Before we go much further, you should make sure you know what frame mode is in the DevTools timeline. Essentially it shows you the work that Chrome is having to do to run your app, and it handily includes a line marking 60fps. If your bars are going above that line, you’re busting your budget and your app is going to feel clunky. There’s a Chromium Blog post about frame mode, so check that out if you’ve never heard of it before.

The Performance Cerberus

Cerberus is a three-headed dog (a mythological one, don’t freak out) and is as mean as you can imagine. That fits our view of things here, since performance is a badass three-headed topic that will bite you in the rear end if you make it mad. Mind you, he guards the Underworld… Hmm… OK, let’s park that overstretched analogy right there, and take a look at the three bits of performance we’re interested in: Network, Compute and Render.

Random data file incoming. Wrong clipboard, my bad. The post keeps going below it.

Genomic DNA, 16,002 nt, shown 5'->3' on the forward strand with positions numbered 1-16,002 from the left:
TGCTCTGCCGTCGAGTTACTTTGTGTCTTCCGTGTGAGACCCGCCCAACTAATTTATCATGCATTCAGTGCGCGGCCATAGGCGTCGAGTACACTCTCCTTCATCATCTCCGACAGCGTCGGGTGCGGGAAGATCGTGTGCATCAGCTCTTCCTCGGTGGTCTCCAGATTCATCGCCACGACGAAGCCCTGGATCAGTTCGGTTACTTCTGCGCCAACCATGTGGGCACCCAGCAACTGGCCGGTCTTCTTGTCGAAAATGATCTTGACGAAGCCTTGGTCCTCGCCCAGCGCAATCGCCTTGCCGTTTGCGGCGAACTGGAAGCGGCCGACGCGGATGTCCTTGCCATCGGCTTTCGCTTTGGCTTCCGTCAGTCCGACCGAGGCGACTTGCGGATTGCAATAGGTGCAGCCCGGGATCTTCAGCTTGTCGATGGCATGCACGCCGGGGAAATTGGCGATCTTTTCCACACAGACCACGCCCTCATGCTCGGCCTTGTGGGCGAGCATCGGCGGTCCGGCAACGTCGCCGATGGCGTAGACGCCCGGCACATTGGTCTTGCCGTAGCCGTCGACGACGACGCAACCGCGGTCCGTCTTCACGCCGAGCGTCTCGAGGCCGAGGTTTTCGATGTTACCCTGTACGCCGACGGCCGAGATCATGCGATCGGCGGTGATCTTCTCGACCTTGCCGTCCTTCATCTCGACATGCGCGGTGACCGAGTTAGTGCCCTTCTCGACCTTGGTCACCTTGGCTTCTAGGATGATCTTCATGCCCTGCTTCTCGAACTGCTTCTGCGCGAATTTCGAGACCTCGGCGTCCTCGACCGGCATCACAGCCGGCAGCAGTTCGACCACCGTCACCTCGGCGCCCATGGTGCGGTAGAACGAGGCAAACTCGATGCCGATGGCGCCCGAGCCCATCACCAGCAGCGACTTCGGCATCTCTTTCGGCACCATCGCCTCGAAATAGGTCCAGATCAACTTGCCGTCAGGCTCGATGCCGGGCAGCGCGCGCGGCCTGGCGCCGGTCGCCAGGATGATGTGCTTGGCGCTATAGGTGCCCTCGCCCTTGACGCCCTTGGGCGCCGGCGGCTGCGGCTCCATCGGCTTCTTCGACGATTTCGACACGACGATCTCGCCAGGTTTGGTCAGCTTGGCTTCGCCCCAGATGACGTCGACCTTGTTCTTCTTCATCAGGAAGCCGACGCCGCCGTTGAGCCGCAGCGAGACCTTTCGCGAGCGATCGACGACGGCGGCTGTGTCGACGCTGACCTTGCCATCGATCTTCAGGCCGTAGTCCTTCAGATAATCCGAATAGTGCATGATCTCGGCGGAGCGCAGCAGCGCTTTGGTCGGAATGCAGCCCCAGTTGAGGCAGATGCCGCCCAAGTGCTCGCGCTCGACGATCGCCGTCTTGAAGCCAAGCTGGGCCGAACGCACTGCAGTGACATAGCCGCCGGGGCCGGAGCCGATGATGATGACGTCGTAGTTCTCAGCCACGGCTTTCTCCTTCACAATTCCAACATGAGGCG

60% of web traffic is images. That’s a huge amount of data. Your users have to pay to download it if they’re on a metered data plan each month (most users in the UK, as one example, are capped somewhere around the 1GB mark on mobile) and chances are your hosting is metered as well: you pay for users downloading files. As such you may want to look at the format in which you’re serving your images. WebP currently offers huge file size savings when compared to the equivalent quality (that quality bit’s important; you can always beat a codec by lowering your quality in another!) JPEG or PNG. If you run your own servers you could do much worse than looking at mod_pagespeed, since that magically optimizes your site on the fly, minimizing and re-encoding assets.

That fits our view of things here, since performance is a badass three-headed topic that will bite you in the rear end if you make it mad.

Secondly you might want to take a look at the number of requests your site makes. Unless your user is on SPDY or HTTP 2.0 then every file will need to be requested separately, and every request will potentially have a large latency on it. It’s worth remembering that bandwidth isn’t latency, so even if you’re on a 3G connection (or better), that doesn’t necessarily correlate to lower latency!